If we can pull the viewer past f and over to g, they land in a sea of negative space.  Even the clouds are quiet here.  It is no wonder so few people are attracted to it.  This part of the layout needs a rhythmic element to pull us along to A.  I’ve mocked up houses that are side-on, but in actual fact, there were three or four gable ends here, as well as what I believe was the coal yard.  I’ll have to mock those up to see how they play.


The layout at A is where all the excitement is.   In contrast to the wooden buildings further south, here we have an emerging modern city, hacked from the bush.  There are stone and masonry buildings, telephone and electricity lines, and the dam all jumbled excitedly together.  There is a lot going on in this dramatic scene.  The strong shapes of the sky and roofs help to pull the viewer into a focus point at the platform, where a train could conceivably take the viewer back to the rest of the layout (this is one advantage we have over sculptors).

Of course, I am almost certainly over-thinking this composition business.  Indeed, back when I was doing more painting, my favourite pieces were the ones where I didn’t think about it too much.  I’ll have to be careful, and as always refer to the prototype for the real inspiration.

8 thoughts on “Pembroke Compositions

  1. This post and the discussion of Mindhiem’s book on the model railroad as art has me wondering if we are trying too hard. Each scene we choose to portray is often compressed and foreshortened. Each is often too close to the next and hard to imagine a mile or so away from one another but you’ve touched on something that may give us a reprieve from trying to keep the viewer from taking it all in as one piece of work.

    Like exhibits, each scene can stand on its own. The quiet space between providing the transition needed from the “hard stop” of a bridge or building that forms a frame around the focal point of interest (not that the negative space can’t be interesting as well – just as the walls or museum itself can be of interest).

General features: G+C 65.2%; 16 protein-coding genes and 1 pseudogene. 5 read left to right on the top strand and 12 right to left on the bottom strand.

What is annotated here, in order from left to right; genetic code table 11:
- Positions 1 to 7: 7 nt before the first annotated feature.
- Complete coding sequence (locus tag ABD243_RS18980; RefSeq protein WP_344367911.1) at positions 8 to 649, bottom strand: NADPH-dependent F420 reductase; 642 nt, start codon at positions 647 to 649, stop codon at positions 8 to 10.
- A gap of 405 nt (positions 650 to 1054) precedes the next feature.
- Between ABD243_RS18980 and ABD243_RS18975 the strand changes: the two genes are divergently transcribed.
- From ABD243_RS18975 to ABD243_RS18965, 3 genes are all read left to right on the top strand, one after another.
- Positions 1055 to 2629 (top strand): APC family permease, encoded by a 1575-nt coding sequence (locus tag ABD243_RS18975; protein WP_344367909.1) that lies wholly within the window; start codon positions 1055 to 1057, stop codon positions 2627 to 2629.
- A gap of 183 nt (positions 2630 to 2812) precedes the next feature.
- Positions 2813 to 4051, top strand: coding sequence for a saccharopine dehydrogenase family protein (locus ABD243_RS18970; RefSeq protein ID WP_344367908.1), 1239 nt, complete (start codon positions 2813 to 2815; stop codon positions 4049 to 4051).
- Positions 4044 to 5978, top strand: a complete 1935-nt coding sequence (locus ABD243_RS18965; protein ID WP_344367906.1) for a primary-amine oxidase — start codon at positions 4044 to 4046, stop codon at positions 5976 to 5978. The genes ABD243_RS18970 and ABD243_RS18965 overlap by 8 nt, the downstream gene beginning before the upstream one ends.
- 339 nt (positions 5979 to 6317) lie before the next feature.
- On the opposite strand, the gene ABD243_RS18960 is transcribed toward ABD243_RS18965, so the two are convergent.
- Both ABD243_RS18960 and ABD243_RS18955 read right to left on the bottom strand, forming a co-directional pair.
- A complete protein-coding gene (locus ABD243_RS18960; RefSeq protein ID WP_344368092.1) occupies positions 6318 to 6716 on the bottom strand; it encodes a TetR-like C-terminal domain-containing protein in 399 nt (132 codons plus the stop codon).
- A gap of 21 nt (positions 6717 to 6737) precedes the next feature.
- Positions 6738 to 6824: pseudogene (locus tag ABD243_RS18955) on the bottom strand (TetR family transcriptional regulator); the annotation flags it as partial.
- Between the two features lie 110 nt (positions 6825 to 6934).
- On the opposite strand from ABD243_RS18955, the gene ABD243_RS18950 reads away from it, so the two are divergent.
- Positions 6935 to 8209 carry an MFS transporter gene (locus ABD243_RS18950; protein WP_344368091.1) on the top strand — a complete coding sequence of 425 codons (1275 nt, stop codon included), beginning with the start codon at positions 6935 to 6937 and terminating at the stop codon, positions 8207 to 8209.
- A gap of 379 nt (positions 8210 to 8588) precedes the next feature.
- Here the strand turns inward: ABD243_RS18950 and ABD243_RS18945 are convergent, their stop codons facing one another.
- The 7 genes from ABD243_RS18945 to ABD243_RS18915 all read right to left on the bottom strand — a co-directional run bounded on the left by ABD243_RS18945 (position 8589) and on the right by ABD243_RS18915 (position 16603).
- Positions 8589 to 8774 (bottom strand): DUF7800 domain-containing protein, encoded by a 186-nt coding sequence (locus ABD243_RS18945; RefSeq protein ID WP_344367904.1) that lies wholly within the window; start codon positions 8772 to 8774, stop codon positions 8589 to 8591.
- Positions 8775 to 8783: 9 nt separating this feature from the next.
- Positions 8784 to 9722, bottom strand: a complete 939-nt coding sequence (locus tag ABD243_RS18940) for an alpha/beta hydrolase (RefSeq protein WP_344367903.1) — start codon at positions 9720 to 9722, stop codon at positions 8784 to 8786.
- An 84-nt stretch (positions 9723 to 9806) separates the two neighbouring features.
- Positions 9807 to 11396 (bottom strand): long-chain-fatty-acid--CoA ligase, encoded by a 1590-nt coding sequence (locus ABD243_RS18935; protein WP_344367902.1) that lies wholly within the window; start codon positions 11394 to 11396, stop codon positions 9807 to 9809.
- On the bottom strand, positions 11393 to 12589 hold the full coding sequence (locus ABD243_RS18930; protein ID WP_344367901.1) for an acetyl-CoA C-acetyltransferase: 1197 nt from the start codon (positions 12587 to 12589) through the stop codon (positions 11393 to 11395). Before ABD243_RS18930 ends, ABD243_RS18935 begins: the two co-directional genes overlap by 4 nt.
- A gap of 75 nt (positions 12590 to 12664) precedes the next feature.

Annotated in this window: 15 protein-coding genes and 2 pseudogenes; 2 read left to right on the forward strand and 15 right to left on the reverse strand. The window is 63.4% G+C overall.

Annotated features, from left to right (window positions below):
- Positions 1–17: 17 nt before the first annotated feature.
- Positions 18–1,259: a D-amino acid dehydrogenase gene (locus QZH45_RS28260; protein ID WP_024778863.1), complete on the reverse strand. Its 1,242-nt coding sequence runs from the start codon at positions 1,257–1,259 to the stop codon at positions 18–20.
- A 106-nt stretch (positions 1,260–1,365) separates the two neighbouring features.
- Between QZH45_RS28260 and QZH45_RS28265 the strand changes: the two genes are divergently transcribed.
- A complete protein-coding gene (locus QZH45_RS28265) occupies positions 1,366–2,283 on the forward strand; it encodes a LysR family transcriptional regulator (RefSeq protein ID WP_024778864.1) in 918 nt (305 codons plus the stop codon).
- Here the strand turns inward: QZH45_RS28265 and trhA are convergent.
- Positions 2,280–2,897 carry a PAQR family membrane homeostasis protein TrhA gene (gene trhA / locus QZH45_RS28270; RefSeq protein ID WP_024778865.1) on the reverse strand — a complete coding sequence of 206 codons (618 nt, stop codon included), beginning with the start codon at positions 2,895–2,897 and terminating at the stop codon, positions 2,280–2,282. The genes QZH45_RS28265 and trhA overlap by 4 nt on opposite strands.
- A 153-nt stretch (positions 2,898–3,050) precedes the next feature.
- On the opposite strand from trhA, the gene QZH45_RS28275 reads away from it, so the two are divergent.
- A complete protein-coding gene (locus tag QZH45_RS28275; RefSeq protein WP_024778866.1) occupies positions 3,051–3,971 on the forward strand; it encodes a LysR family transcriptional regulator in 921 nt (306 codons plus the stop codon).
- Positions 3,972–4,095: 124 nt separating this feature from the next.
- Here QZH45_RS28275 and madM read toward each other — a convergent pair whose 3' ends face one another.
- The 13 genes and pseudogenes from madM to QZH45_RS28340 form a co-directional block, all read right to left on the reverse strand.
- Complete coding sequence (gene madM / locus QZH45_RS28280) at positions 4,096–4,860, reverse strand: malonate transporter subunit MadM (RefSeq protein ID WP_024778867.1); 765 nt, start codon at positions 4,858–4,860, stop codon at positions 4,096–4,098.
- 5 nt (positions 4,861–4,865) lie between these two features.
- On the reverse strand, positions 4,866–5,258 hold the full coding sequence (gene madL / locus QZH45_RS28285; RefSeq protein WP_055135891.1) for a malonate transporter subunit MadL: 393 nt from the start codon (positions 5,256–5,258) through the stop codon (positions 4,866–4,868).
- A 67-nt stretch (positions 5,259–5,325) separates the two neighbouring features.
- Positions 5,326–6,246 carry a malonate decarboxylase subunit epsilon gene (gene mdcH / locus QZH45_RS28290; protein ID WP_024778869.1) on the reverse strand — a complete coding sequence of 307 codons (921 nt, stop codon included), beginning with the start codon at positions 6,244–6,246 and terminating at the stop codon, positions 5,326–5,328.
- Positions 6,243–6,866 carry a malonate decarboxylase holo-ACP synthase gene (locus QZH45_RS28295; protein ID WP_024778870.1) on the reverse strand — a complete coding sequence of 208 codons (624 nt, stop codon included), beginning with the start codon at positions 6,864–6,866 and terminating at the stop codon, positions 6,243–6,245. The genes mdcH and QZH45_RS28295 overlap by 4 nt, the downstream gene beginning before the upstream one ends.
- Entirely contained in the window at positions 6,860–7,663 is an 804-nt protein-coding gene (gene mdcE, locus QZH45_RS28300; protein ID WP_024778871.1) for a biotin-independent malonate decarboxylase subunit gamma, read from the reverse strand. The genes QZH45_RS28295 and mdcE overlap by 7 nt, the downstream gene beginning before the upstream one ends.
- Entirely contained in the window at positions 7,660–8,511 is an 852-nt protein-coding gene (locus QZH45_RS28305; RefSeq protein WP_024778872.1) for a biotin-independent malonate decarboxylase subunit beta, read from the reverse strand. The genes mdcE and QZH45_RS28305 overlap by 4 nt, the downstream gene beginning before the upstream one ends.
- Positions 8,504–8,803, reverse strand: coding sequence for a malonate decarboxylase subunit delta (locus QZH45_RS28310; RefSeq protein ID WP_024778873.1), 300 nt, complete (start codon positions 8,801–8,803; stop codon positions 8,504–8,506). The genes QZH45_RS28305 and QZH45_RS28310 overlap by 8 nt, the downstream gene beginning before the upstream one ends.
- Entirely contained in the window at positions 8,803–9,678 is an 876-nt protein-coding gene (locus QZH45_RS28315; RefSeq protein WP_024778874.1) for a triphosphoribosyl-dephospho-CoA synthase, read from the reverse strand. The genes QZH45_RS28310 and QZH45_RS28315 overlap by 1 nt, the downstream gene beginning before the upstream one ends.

Architecture is, or possibly should be, art in its own right and capture the attention just as any piece in three dimensions. It begs to draw you in and through the piece but could overwhelm if every surface attempted to grab attention. We often refer to such designs as gaudy or overdone.

    Thanks for giving me something to consider on a Saturday morning before I head up to the train room. A new point of view helps focus my effort and keeps my interest high.


    1. Thanks, Neil. I hadn’t thought of it in respects to larger layouts before with shortened scenes too close together, but with two distinct scenes, I guess Pembroke illustrates how stories could be told through layouts that stretch for many scenes coupled together by too-short mainlines.

      1. Rene:

        I agree that your layout does present an opportunity to illustrate this concept. My current own layout has been greatly influenced by yours so am following closely. The idea of a one-town layout has captured my imagination so will share on MRH as it progresses.


  2. Not overthinking it at all, Rene. In fact, your attention to storytelling through composition, and attempt to convey the sense of dynamism and optimism of your chosen era and locale through the very composition of the layout itself is an incredibly fascinating rare perspective to undertake in the hobby. Not many modellers would likely appreciate it and fewer still be successful trying to realize it. Kudos to you, and I think you are very much on the right track!